Last month the Home Office came to the European Parliament to brief MEPs on how EU citizens will be dealt with after Brexit.
Considering the issues surrounding the Windrush generation, concerns for EU citizens and how they will be handled by the Home Office have heightened.
While we have heard the new app for EU citizens used to register people for settled status is relatively simple to use, we were alarmed to hear it couldn’t be used with iPhones.
When I enquired further about this an EU official advised me applicants might have to ‘borrow someone else’s’ – it really is beyond belief.
This also comes amid concerns about the costs, with each application costing £72 and the fact families cannot apply for settled status jointly could mean a huge bill for some families, regardless of their ability to pay.
This comes after our EU Citizens’ taskforce of MEPs wrote to Michel Barnier asking him to clarify some points for us from the EU side.
Of particular note in his reply are:
· Ring-fencing: This is of critical concern and something both the Liberal Democrats and our group of pro-European MEPs have really been pushing for – we believe citizens shouldn’t be used as political bargain chips and should have had their rights settled in a separate deal. But Barnier remains firm, quoting from April Council Guidelines: “..that nothing is agreed until everything is agreed, individual items can be settled separately”.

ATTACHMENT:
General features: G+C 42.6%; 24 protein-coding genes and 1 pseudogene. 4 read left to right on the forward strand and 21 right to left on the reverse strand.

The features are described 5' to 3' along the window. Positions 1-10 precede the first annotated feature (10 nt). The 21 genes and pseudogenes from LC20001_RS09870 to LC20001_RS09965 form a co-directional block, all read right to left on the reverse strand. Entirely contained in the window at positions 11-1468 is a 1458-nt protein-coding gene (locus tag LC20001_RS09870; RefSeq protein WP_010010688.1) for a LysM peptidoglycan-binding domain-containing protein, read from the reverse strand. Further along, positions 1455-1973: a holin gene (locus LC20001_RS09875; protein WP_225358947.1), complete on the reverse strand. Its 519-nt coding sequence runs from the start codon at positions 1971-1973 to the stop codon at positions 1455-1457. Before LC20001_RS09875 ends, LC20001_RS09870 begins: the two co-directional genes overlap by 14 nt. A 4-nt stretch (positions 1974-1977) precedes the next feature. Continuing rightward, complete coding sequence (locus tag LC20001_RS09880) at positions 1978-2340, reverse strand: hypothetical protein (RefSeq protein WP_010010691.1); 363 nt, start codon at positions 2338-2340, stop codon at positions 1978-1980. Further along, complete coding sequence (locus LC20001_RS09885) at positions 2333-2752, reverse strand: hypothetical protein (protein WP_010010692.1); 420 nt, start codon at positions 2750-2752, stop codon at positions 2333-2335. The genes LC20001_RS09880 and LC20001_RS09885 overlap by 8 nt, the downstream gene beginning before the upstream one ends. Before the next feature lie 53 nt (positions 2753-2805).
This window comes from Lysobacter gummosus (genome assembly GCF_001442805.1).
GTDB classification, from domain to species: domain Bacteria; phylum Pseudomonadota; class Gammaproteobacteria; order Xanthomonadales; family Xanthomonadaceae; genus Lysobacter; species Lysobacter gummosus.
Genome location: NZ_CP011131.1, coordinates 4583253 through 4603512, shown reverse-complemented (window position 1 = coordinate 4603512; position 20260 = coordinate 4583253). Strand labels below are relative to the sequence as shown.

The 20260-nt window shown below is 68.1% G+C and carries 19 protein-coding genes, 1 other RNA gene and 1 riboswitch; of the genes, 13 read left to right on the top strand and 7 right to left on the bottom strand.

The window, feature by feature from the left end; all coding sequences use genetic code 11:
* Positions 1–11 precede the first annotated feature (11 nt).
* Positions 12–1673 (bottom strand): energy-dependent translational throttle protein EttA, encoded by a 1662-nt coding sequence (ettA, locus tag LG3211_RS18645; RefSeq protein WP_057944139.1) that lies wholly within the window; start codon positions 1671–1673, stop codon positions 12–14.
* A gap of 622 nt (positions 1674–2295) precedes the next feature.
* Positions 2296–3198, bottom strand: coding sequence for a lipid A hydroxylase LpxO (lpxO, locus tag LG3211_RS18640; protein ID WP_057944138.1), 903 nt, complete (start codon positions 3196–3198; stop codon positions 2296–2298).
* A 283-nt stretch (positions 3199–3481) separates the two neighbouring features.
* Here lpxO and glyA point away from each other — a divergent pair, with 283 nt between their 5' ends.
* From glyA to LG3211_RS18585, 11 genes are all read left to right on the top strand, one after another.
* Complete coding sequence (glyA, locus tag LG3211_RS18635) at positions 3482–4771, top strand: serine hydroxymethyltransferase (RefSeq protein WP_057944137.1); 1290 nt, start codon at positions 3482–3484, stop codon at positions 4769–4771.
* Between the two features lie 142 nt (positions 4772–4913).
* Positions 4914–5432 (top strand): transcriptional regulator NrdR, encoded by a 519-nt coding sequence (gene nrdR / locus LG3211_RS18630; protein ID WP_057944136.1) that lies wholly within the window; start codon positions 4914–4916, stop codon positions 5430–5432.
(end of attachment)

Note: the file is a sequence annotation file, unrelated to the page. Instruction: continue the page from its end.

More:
· Right to be joined by future spouses: “This is the last issue on which the aim set in the European Commission’s Communication and the Draft Withdrawal Agreement has not been reached . Compromise was necessary in light of UK red lines.”
· System for registration “After long discussions with the UK Home Office we have no reason to think that the new system will be burdensome. On the contrary, it will be much simpler than the current 85-pages form.
· Comprehensive Sickness Insurance: “Due to concerns relating to administrative burden in view of the large number of EU citizens living in the UK who will register, the UK has unilaterally stated it intends to waive this EU law requirement as well as the “genuine work” test.”